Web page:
Saturday, October 15, 2011

Extreme Sports -- iFLY Indoor Skydiving -- Tukwila, WA

What it Means to Fly
    Have you ever dreamed of flying? Not the kind of flying where you're encompassed by an airplane--flying where it's just you, up in the air--floating--falling, diving, rising--arms stretched out--feeling the wind against your face...Now there's a place where this dream can become your reality. At iFLY Indoor Skydiving, you will experience lift-off thanks to the fastest wind tunnel in the world, right here in Seattle.
    This is the kind of place that grabs hold of your attention and doesn't let go--we were so curious to learn more about iFLY after the short report done by Komo 4 News not long ago. We contacted iFLY and they were extremely accommodating, giving us a tour of the facility. This article is the compilation of our thrilling adventure, which will so easily become your own adventure. So, prepare to be amazed, and to learn that skydiving isn't something you just cross off your bucket list--it's a sport, and you can come back again and again. 
iFLY is hard to miss as you travel from SeaTac on I-405; it's right next to Southcenter Mall and the tallest, most unique looking building around

The Sport
    When we arrived at iFLY we expected to find an entertainment center, a place where people come to fly once and then tell their friends that they've done it, just like most people do with typical skydiving. Little did we know that we had just stepped into a skydiving arena. A place where avid skydivers come and practice their falls, their technique, and routines for skydiving competitions (yes skydiving competitions--this a competitive sport--we had no idea either!). 
    As we watched the flying instructors soar up and down the 50 ft tall wind chamber we realized that, just like birds, people have to train their body to stay in certain positions on the air to stay balanced; you don't just go into the wind tunnel with a Superman pose and take off. You have to actively fly by changing your position so you go where you want to and it's a work-out. Without a doubt, this is real flying; not just a simulator.

A video we took of a flying instructor who's gotten this good in only a few months; which means you can do it too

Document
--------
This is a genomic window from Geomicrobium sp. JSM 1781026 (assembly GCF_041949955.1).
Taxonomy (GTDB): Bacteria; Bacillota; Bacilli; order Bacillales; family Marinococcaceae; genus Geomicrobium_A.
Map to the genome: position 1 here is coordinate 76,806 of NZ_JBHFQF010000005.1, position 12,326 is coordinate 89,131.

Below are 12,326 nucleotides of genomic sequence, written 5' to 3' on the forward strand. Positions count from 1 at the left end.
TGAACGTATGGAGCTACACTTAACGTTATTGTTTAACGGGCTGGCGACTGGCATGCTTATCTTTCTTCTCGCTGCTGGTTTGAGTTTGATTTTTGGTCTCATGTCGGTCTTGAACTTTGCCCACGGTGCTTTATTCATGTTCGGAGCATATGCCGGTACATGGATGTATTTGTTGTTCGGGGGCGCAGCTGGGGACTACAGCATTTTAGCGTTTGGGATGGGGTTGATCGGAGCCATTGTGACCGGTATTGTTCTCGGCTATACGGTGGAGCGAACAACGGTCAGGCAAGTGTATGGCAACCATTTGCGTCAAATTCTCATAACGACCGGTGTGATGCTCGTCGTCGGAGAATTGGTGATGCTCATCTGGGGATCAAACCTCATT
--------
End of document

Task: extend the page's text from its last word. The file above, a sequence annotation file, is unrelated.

The Inspiration
    We met with the owners of iFLY Seattle, Bill and Lysa, and they told us that they have been big into skydiving for nearly 20 years. Lysa said that after the first time she went skydiving, she found herself going 120 mph on freeway from the adrenaline rush she was feeling. Her words of advice, "Make sure you have someone who wasn't skydiving do the driving."
    The couple said that when they first found out that vertical wind tunnels were going commercial, and weren't just serving as military training tools anymore, Lysa and Bill said to each other, "If only we could put one of those in our backyard!" So they did...basically. They said that their kids have gotten so good at the sport that Lysa says,"Sometimes I think they're better than me."
    The best part of the wind tunnel for flying enthusiasts is that the amount time one can fly lasts longer than a regular free-fall from a plane. When skydiving, the free-falling portion, before the parachute, is only about 45 seconds, but once you get good at the wind tunnel, you can fly for several minutes. People don't start out very long in the vertical wind tunnel, because if you do, you'll be pretty sore the next day. But once you've got it down, like the flying instructors do, your muscle memory and strength will allow you to fly longer and truly defy gravity.
Standing inside the flying tunnel with 50 feet of tunnel above, bouncy metal mesh below, and party room in the background--talk about a dream!

Changing Lives